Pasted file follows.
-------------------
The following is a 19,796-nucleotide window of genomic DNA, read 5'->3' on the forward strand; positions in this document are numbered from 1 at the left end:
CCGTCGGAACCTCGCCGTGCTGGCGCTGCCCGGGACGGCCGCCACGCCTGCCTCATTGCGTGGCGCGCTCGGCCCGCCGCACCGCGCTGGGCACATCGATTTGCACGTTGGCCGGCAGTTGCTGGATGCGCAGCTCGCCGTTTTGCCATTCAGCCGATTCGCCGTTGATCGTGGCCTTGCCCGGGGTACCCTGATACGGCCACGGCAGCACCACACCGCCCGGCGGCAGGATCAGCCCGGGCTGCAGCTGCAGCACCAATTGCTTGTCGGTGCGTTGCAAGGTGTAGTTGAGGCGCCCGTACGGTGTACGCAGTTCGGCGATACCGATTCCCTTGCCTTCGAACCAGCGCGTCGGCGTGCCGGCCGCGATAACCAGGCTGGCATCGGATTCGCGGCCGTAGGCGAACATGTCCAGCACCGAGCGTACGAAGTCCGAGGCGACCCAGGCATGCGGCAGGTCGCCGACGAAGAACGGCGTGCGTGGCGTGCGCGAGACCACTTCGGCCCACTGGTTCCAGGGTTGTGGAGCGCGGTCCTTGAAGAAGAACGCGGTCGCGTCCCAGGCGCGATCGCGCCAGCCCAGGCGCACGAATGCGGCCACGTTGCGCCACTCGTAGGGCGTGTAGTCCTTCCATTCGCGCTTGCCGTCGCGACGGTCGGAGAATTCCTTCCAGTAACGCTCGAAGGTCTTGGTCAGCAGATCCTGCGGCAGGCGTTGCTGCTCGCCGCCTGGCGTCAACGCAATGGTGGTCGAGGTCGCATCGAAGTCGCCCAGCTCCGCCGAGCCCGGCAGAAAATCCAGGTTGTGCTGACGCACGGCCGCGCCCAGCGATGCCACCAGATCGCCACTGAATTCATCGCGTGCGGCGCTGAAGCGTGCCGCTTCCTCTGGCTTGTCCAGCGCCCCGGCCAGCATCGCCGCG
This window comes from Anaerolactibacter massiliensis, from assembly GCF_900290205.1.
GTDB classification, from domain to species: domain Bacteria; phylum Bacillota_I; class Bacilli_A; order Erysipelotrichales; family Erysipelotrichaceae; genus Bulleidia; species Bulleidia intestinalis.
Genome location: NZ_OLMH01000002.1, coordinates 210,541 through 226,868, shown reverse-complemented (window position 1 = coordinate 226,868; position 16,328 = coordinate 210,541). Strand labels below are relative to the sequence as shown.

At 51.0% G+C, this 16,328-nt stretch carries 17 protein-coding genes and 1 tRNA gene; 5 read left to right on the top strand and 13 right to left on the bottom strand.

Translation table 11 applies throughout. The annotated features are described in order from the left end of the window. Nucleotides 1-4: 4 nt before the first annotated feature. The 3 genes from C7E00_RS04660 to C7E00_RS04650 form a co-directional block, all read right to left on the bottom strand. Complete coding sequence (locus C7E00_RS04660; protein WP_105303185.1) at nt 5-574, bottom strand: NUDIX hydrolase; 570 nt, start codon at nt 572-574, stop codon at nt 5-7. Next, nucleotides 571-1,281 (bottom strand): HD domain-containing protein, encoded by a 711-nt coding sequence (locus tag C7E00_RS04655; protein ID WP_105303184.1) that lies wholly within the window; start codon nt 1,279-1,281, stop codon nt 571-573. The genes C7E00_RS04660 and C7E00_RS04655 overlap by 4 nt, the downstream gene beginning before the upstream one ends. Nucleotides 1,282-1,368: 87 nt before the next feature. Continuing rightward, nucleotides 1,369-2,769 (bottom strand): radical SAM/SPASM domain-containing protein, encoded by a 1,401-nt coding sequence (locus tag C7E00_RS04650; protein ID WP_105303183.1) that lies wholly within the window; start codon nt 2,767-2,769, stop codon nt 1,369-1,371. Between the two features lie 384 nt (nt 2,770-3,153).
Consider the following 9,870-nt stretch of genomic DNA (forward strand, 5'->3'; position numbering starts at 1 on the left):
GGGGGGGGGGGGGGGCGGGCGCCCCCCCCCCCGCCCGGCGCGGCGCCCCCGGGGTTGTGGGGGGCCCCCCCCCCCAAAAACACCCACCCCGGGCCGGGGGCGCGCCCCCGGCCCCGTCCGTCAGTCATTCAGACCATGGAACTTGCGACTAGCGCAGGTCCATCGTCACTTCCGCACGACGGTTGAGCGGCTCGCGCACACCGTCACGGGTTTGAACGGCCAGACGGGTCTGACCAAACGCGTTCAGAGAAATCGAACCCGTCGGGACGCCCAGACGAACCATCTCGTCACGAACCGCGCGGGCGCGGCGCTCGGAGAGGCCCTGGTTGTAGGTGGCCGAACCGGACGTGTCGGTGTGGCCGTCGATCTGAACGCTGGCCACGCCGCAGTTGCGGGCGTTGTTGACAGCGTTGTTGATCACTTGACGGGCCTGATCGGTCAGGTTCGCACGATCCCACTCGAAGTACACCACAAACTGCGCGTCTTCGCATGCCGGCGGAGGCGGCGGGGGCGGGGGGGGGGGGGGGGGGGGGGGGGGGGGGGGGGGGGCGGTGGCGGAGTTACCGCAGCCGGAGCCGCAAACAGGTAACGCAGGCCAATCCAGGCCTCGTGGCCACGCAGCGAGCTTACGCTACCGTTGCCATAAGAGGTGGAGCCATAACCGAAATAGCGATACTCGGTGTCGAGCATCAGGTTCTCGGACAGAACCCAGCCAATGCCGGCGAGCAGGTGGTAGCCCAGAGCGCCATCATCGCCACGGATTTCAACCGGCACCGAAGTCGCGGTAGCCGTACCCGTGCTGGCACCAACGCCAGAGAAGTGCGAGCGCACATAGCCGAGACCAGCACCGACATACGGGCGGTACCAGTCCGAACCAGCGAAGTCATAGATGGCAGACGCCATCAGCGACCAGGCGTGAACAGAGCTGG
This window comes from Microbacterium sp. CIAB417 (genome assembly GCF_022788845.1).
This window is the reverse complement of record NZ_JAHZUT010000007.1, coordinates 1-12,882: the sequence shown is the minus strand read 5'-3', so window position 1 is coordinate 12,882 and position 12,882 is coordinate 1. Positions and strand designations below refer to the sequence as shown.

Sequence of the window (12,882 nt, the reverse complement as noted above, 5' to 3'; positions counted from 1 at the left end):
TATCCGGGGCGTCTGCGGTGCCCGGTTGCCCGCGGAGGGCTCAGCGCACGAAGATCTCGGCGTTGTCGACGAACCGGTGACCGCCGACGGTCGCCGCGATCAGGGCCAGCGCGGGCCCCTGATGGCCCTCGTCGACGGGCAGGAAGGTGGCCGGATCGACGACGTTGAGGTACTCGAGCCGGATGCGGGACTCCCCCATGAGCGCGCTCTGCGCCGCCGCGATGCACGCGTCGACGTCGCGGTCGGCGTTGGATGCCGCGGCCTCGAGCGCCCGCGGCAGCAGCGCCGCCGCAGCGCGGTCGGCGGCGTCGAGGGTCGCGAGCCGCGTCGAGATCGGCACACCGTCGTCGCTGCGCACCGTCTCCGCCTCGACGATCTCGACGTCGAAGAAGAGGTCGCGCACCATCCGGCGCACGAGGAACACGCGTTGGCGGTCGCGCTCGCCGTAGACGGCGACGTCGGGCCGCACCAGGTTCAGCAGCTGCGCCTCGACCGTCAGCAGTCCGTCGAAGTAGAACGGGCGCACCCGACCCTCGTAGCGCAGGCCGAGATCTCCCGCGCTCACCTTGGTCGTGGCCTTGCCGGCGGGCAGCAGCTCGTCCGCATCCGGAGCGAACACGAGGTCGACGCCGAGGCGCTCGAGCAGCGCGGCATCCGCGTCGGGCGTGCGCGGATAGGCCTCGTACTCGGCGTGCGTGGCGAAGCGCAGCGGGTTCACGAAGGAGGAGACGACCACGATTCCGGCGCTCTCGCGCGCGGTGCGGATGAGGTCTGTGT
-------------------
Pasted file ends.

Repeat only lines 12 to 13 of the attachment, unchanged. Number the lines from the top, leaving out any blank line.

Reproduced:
Sequence of the window (12,882 nt, the reverse complement as noted above, 5' to 3'; positions counted from 1 at the left end):
TATCCGGGGCGTCTGCGGTGCCCGGTTGCCCGCGGAGGGCTCAGCGCACGAAGATCTCGGCGTTGTCGACGAACCGGTGACCGCCGACGGTCGCCGCGATCAGGGCCAGCGCGGGCCCCTGATGGCCCTCGTCGACGGGCAGGAAGGTGGCCGGATCGACGACGTTGAGGTACTCGAGCCGGATGCGGGACTCCCCCATGAGCGCGCTCTGCGCCGCCGCGATGCACGCGTCGACGTCGCGGTCGGCGTTGGATGCCGCGGCCTCGAGCGCCCGCGGCAGCAGCGCCGCCGCAGCGCGGTCGGCGGCGTCGAGGGTCGCGAGCCGCGTCGAGATCGGCACACCGTCGTCGCTGCGCACCGTCTCCGCCTCGACGATCTCGACGTCGAAGAAGAGGTCGCGCACCATCCGGCGCACGAGGAACACGCGTTGGCGGTCGCGCTCGCCGTAGACGGCGACGTCGGGCCGCACCAGGTTCAGCAGCTGCGCCTCGACCGTCAGCAGTCCGTCGAAGTAGAACGGGCGCACCCGACCCTCGTAGCGCAGGCCGAGATCTCCCGCGCTCACCTTGGTCGTGGCCTTGCCGGCGGGCAGCAGCTCGTCCGCATCCGGAGCGAACACGAGGTCGACGCCGAGGCGCTCGAGCAGCGCGGCATCCGCGTCGGGCGTGCGCGGATAGGCCTCGTACTCGGCGTGCGTGGCGAAGCGCAGCGGGTTCACGAAGGAGGAGACGACCACGATTCCGGCGCTCTCGCGCGCGGTGCGGATGAGGTCTGTGT